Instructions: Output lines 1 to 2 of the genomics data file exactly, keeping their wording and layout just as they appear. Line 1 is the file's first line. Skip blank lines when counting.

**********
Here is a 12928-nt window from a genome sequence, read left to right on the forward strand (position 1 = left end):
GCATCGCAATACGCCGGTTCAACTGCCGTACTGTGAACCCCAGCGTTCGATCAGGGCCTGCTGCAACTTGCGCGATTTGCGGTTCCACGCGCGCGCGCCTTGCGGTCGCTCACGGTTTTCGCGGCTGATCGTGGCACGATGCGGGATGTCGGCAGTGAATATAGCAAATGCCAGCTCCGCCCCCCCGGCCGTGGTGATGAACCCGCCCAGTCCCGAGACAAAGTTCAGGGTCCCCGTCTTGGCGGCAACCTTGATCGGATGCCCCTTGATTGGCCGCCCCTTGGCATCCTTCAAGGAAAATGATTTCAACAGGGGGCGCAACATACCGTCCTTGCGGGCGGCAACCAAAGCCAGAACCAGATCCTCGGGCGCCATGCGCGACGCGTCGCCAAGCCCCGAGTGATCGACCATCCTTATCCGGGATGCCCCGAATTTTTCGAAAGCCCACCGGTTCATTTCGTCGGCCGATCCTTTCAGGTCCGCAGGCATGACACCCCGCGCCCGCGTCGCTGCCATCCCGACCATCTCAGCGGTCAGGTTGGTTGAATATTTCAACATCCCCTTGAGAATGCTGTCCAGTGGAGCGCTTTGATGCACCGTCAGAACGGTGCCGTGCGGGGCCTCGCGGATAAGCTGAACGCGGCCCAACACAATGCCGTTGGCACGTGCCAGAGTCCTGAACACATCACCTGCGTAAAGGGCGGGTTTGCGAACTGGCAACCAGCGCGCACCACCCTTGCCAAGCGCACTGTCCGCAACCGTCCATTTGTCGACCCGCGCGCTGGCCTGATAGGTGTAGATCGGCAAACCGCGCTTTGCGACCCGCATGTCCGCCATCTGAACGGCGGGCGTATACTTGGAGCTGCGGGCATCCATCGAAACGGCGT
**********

Here is a 12928-nt window from a genome sequence, read left to right on the forward strand (position 1 = left end):
GCATCGCAATACGCCGGTTCAACTGCCGTACTGTGAACCCCAGCGTTCGATCAGGGCCTGCTGCAACTTGCGCGATTTGCGGTTCCACGCGCGCGCGCCTTGCGGTCGCTCACGGTTTTCGCGGCTGATCGTGGCACGATGCGGGATGTCGGCAGTGAATATAGCAAATGCCAGCTCCGCCCCCCCGGCCGTGGTGATGAACCCGCCCAGTCCCGAGACAAAGTTCAGGGTCCCCGTCTTGGCGGCAACCTTGATCGGATGCCCCTTGATTGGCCGCCCCTTGGCATCCTTCAAGGAAAATGATTTCAACAGGGGGCGCAACATACCGTCCTTGCGGGCGGCAACCAAAGCCAGAACCAGATCCTCGGGCGCCATGCGCGACGCGTCGCCAAGCCCCGAGTGATCGACCATCCTTATCCGGGATGCCCCGAATTTTTCGAAAGCCCACCGGTTCATTTCGTCGGCCGATCCTTTCAGGTCCGCAGGCATGACACCCCGCGCCCGCGTCGCTGCCATCCCGACCATCTCAGCGGTCAGGTTGGTTGAATATTTCAACATCCCCTTGAGAATGCTGTCCAGTGGAGCGCTTTGATGCACCGTCAGAACGGTGCCGTGCGGGGCCTCGCGGATAAGCTGAACGCGGCCCAACACAATGCCGTTGGCACGTGCCAGAGTCCTGAACACATCACCTGCGTAAAGGGCGGGTTTGCGAACTGGCAACCAGCGCGCACCACCCTTGCCAAGCGCACTGTCCGCAACCGTCCATTTGTCGACCCGCGCGCTGGCCTGATAGGTGTAGATCGGCAAACCGCGCTTTGCGACCCGCATGTCCGCCATCTGAACGGCGGGCGTATACTTGGAGCTGCGGGCATCCATCGAAACGGCGT